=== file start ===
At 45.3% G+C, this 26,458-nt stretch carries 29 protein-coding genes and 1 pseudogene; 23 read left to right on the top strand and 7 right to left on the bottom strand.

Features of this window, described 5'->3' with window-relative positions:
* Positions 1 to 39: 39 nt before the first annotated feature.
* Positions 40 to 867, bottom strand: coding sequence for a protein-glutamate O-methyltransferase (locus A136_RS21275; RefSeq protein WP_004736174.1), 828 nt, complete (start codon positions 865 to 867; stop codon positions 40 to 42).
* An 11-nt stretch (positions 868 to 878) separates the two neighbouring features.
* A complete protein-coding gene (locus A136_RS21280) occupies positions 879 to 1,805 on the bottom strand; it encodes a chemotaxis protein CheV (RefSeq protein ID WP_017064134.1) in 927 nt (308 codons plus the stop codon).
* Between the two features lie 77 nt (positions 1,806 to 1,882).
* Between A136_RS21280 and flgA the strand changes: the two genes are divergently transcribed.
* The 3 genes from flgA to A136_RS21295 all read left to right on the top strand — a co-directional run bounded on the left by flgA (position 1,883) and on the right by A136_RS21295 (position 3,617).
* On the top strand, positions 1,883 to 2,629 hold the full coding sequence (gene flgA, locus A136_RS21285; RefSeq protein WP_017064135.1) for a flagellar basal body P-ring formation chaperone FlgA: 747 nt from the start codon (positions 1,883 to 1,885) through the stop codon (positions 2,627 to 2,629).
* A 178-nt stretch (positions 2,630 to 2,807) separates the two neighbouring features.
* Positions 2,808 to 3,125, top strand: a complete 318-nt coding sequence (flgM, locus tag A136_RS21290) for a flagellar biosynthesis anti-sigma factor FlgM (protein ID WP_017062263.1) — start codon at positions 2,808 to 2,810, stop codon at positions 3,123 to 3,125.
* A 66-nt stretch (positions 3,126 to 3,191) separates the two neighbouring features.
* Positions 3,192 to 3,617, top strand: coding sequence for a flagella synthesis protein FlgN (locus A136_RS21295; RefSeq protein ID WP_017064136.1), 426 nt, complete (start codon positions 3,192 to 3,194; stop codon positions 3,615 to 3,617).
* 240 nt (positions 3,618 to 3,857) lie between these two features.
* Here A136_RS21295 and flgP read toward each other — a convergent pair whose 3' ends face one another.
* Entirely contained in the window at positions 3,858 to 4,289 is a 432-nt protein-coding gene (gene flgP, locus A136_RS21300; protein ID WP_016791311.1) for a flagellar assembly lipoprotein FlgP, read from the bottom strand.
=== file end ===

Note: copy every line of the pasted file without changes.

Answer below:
At 45.3% G+C, this 26,458-nt stretch carries 29 protein-coding genes and 1 pseudogene; 23 read left to right on the top strand and 7 right to left on the bottom strand.

Features of this window, described 5'->3' with window-relative positions:
* Positions 1 to 39: 39 nt before the first annotated feature.
* Positions 40 to 867, bottom strand: coding sequence for a protein-glutamate O-methyltransferase (locus A136_RS21275; RefSeq protein WP_004736174.1), 828 nt, complete (start codon positions 865 to 867; stop codon positions 40 to 42).
* An 11-nt stretch (positions 868 to 878) separates the two neighbouring features.
* A complete protein-coding gene (locus A136_RS21280) occupies positions 879 to 1,805 on the bottom strand; it encodes a chemotaxis protein CheV (RefSeq protein ID WP_017064134.1) in 927 nt (308 codons plus the stop codon).
* Between the two features lie 77 nt (positions 1,806 to 1,882).
* Between A136_RS21280 and flgA the strand changes: the two genes are divergently transcribed.
* The 3 genes from flgA to A136_RS21295 all read left to right on the top strand — a co-directional run bounded on the left by flgA (position 1,883) and on the right by A136_RS21295 (position 3,617).
* On the top strand, positions 1,883 to 2,629 hold the full coding sequence (gene flgA, locus A136_RS21285; RefSeq protein WP_017064135.1) for a flagellar basal body P-ring formation chaperone FlgA: 747 nt from the start codon (positions 1,883 to 1,885) through the stop codon (positions 2,627 to 2,629).
* A 178-nt stretch (positions 2,630 to 2,807) separates the two neighbouring features.
* Positions 2,808 to 3,125, top strand: a complete 318-nt coding sequence (flgM, locus tag A136_RS21290) for a flagellar biosynthesis anti-sigma factor FlgM (protein ID WP_017062263.1) — start codon at positions 2,808 to 2,810, stop codon at positions 3,123 to 3,125.
* A 66-nt stretch (positions 3,126 to 3,191) separates the two neighbouring features.
* Positions 3,192 to 3,617, top strand: coding sequence for a flagella synthesis protein FlgN (locus A136_RS21295; RefSeq protein ID WP_017064136.1), 426 nt, complete (start codon positions 3,192 to 3,194; stop codon positions 3,615 to 3,617).
* 240 nt (positions 3,618 to 3,857) lie between these two features.
* Here A136_RS21295 and flgP read toward each other — a convergent pair whose 3' ends face one another.
* Entirely contained in the window at positions 3,858 to 4,289 is a 432-nt protein-coding gene (gene flgP, locus A136_RS21300; protein ID WP_016791311.1) for a flagellar assembly lipoprotein FlgP, read from the bottom strand.